Partner controlling behaviors appear to be associated with relationship violence

Apr 04, 2011

Having a significant other who exhibits controlling behaviors appears to be associated with increased physical and sexual relationship violence, according to a report in the April issue of Archives of Pediatrics & Adolescent Medicine, one of the JAMA/Archives journals. However, young women experiencing these behaviors are more hesitant to answer questions about relationship violence.

"High rates of relationship violence have been reported among adolescents and young adults," writes Marina Catallozzi, M.D., of the Mailman School of Public Health, Columbia University, New York, and colleagues as background information in the article. To examine the correlation between controlling behaviors and relationship violence, the authors conducted an anonymous audio computer-assisted self-interview with female patients in a reproductive health center. A total of 603 women between the ages of 15 and 24 years participated.

In the population examined, 411 women (68 percent) reported experiencing one or more episodes of controlling behavior; 38.1 percent reported experiencing only controlling behavior; 11.4 percent and 10 percent reported receiving controlling behaviors plus physical or sexual victimization respectively; and 8.6 percent reported all forms of relationship violence.

The authors found that being a younger adolescent (between the ages of 15 and 18), Hispanic ethnicity, childhood exposure to domestic violence, having reported one or more pregnancies, recent physical or sexual victimization, and being uncomfortable asking for condom use were all significantly associated with increased episodes of controlling behaviors by a partner.

Of women reporting controlling behaviors, approximately one in ten reported receiving all forms of victimization – sexual and physical aggression and controlling behaviors by a partner; however the proportion of women reporting controlling behaviors varied across the types of behaviors exhibited. For example, 22 women (3.7 percent) reported that their partner expected them to ask his permission before seeking health care, and 38 women (6.3 percent) reported that their partner tried to restrict their contact with family. Conversely, 149 women (24.7 percent) reported that their partner ignored or treated them indifferently and 160 women (26.5 percent) reported that their partner tried to keep them from seeing friends.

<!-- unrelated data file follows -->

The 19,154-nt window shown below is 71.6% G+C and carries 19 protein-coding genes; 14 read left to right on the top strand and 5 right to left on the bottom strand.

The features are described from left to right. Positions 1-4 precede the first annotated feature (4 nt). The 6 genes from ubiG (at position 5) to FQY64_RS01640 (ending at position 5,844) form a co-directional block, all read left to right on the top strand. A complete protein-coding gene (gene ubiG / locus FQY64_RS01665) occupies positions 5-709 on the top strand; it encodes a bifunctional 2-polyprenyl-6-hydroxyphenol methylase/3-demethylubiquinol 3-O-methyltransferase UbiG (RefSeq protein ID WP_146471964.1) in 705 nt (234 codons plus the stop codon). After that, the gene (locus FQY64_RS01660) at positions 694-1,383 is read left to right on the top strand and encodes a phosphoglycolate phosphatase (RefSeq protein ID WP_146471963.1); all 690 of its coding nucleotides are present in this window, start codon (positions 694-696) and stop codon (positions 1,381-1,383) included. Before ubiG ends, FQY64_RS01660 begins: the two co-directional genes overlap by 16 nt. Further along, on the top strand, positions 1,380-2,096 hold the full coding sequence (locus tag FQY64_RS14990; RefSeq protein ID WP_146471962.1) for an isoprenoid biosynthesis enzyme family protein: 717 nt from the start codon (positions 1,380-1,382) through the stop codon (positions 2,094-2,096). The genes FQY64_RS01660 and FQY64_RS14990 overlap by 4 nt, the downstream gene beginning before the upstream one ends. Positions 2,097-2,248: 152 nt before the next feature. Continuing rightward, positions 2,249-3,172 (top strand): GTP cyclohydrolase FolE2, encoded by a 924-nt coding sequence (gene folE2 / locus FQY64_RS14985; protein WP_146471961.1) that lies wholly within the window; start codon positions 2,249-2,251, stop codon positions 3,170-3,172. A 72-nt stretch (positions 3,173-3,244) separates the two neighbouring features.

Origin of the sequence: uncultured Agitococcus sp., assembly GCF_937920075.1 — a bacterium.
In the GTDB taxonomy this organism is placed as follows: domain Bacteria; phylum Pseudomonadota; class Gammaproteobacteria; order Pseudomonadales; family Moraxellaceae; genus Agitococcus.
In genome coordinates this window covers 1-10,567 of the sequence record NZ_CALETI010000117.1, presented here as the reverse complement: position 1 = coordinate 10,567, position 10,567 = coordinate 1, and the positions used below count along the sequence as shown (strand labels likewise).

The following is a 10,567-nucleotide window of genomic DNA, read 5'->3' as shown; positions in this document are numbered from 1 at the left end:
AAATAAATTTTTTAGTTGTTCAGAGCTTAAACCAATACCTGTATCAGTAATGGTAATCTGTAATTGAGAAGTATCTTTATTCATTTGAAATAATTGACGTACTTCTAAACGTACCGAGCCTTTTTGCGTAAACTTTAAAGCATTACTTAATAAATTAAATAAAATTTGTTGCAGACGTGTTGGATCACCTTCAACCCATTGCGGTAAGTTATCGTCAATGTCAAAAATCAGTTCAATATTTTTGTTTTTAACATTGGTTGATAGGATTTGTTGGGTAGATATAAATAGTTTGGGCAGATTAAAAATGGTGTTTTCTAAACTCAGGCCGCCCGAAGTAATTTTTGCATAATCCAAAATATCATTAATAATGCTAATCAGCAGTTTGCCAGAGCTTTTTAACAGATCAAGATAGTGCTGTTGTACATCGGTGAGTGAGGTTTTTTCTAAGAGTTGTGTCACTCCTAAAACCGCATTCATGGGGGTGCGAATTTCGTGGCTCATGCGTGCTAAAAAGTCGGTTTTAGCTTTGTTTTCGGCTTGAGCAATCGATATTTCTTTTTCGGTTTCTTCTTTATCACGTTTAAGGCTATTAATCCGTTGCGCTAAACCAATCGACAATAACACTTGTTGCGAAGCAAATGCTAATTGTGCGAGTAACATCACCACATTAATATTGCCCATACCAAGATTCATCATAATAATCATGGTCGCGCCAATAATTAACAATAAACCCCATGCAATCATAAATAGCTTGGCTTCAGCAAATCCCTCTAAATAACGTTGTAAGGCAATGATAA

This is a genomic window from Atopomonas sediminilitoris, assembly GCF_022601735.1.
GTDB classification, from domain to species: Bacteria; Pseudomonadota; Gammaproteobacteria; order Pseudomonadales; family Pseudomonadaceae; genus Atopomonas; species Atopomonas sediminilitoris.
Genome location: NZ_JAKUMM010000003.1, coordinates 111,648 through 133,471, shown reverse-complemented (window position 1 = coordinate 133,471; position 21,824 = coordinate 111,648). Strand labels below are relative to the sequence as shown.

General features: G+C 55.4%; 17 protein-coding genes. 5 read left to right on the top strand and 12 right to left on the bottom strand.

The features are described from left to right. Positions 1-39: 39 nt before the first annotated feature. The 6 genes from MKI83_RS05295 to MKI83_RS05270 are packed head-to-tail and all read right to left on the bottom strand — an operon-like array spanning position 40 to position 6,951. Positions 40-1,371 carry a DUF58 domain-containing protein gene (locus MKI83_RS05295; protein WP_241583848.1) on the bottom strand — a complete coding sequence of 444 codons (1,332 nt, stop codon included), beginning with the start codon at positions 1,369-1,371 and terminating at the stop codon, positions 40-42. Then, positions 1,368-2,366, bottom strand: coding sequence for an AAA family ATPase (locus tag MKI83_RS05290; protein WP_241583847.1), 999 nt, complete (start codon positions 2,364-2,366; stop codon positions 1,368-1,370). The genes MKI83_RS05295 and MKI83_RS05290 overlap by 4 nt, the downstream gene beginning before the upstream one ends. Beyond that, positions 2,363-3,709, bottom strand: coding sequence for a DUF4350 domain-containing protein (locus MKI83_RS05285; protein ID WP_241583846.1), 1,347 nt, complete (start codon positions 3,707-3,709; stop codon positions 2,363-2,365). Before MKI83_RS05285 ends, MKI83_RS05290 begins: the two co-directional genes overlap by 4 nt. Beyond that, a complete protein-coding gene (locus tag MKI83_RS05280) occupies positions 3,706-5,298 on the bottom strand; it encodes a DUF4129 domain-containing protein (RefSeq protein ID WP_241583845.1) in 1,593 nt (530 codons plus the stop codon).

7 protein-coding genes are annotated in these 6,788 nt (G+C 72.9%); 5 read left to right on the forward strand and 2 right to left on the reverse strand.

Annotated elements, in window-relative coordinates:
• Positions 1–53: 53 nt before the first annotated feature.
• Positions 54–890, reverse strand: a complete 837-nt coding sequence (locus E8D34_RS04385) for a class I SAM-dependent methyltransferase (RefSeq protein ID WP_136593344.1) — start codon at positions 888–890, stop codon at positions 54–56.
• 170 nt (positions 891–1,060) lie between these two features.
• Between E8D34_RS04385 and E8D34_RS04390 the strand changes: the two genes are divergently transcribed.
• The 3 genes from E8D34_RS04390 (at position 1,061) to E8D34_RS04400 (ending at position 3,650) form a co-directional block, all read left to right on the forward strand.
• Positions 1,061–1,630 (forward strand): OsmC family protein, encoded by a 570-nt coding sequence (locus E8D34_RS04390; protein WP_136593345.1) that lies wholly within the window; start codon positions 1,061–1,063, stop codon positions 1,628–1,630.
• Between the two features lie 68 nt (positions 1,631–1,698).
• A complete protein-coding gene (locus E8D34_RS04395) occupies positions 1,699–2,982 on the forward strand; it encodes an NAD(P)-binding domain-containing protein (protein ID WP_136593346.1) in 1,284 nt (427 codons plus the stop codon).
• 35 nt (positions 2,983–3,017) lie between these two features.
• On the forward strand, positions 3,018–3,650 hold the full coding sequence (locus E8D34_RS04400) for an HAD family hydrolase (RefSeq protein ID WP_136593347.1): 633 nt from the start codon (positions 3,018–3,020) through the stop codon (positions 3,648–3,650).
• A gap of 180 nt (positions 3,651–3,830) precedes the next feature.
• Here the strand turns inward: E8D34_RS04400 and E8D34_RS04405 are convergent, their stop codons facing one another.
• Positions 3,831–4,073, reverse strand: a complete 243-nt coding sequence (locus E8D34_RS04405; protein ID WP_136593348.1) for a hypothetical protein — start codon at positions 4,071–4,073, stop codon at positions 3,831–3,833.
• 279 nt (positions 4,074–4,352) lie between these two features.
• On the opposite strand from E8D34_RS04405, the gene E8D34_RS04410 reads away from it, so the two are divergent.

"These data demonstrate the high frequency of controlling behaviors in the relationships of adolescents and young adults and support a nuanced approach to universal screening of controlling behaviors," the authors conclude. "In addition, this awareness of the high rates of controlling behavior and the overlap with relationship violence, particularly for young people, may affect how they view health care provider-based screening and how honestly they might answer screening questions. An awareness that young may not be comfortable disclosing information honestly should prompt carefully crafted, repeated, and novel screening to improve identification, referral and treatment."

Explore further: CDC charges Johns Hopkins to lead development of Ebola training module

More information: Arch Pediatr Adolesc Med. 2011;165[4]:313-319.

add to favorites email to friend print save as pdf

Related Stories

Relationship violence appears common among college students

Jul 07, 2008

Violence between partners, friends and acquaintances appears prevalent both during and before college, according to results of a survey of students at three urban college campuses published in the July issue of Archives of ...

Recommended for you

Study reveals state of crisis in Canadian foster care system

9 hours ago

A new study of foster care in Canada led by a researcher at Western University reveals a shrinking number of foster care providers are available across the country to care for a growing number of children with increasingly ...

Researchers prove the benefits of persimmons for diet

10 hours ago

Alba Mir and Ana Domingo, researchers from the Department of Analytical Chemistry of the University of Valencia, under the supervision of professors Miguel de la Guardia and Maria Luisa Cervera, from the same department, ...

Hand blenders used for cooking can emit persistent chemicals

10 hours ago

Eight out of twelve tested models of hand blenders are leaking chlorinated paraffins when used according to the suppliers' instructions. This is revealed in a report from Stockholm University where researchers analyzed a ...

User comments : 1

Adjust slider to filter visible comments by rank

Display comments: newest first

Au-Pu
not rated yet Apr 04, 2011
You need now to look at the other side of this coin.
As women age they begin to assume the control in a relationship.
Many become obsessive in the degree of control they exercise, they become true "control freaks".
What you have looked at is the dominance of high testosterone in young relationships.
What you need to also look at is how as this high testosterone period wanes the female need for security gradually assumes control of the relationship and over time becomes dominant.